Like in humans, cancer in dogs has a mysterious cause and if allowed to spread is deadly. To prevent cancer from spreading, it must be caught early.

Many cancers in dogs form detectable lumps under the skin. Regular grooming and bathing often allows the Doberman owner to feel these lumps. If a lump is found, it should be examined by a veterinarian.

These lumps appear in all sizes and types and do not necessarily indicate cancer. If removal is appropriate, the tissue can be tested for cancer. If cancer is found, further treatment can continue.

In older dogs, aggressive treatment is at times inappropriate. There are treatments similar to human cancer treatment, such as chemotherapy, used to fight cancer in dogs. As with humans, these therapies are painful and hard on the body. With the dog’s life span and their inability to understand the reason for treatment, older dogs are often allowed to go without cancer treatment.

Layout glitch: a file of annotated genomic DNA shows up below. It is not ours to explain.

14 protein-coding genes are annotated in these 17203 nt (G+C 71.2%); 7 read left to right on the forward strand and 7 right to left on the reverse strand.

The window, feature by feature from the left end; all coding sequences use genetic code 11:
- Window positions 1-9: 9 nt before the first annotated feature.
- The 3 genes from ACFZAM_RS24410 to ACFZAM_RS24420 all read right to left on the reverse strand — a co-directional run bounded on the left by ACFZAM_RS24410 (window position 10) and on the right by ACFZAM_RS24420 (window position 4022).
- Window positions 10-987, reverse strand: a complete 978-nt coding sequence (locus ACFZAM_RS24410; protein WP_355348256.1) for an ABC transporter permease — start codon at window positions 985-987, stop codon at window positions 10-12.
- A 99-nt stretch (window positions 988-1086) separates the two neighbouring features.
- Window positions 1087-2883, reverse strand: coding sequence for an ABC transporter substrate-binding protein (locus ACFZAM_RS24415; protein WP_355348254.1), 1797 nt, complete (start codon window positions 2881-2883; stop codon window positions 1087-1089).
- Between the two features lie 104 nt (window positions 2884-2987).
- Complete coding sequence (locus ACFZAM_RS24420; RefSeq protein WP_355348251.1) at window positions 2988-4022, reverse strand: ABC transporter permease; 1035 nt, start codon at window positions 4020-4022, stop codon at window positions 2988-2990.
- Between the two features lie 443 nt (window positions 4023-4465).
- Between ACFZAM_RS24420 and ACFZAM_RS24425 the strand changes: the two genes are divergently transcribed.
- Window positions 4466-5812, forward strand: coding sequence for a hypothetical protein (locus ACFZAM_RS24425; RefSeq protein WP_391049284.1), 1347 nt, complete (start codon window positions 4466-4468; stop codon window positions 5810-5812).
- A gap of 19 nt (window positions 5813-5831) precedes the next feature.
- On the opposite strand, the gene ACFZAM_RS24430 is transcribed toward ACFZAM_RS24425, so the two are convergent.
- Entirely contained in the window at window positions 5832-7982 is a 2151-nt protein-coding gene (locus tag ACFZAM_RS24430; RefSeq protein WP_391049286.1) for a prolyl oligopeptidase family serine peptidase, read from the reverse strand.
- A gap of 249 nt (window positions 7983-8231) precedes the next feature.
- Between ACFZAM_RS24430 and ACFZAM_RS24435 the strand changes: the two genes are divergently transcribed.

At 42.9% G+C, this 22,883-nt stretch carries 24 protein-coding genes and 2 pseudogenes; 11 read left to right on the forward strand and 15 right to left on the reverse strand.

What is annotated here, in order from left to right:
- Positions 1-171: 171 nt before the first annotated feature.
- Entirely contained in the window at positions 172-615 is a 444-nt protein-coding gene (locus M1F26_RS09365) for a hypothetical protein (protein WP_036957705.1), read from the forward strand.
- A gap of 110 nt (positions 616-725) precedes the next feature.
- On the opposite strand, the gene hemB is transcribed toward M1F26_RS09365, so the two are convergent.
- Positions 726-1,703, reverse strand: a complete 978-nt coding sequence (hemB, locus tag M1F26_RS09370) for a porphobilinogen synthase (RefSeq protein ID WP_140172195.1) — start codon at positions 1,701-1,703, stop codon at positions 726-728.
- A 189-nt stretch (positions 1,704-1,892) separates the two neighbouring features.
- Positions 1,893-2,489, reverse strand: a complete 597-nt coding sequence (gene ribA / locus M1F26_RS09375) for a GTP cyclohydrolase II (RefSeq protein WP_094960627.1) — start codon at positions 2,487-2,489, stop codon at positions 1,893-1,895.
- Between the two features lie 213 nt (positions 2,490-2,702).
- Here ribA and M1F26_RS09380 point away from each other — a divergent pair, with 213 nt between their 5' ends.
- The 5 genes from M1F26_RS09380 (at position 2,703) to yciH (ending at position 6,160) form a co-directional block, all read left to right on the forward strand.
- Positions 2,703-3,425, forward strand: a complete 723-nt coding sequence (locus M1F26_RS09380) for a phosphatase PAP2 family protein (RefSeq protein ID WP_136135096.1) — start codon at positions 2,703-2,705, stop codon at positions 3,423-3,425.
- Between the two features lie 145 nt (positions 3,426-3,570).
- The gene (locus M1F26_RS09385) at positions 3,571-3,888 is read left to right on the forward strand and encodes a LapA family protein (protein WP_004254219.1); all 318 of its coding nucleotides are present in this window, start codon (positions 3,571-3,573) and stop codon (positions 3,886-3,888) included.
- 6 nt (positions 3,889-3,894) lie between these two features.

Even when successful, these treatments can take years to fully work. An older dog undergoing treatment could easily spend its remaining years under this painful treatment with little improvement in health and significant reduction in quality of life.

A common cancer in the Doberman is bone cancer, which often forms detectable lumps on the shoulders or legs, or can be indicated by pain in the legs. Prostate cancer has a high occurrence in male Dobermans and for many years mammary cancer has been the number one killer of female Dobermans. Spaying female Dobermans has shown to reduce occurrence of this disease.

Other than finding lumps and recognizing symptoms of pain, there is no simple test to find cancer.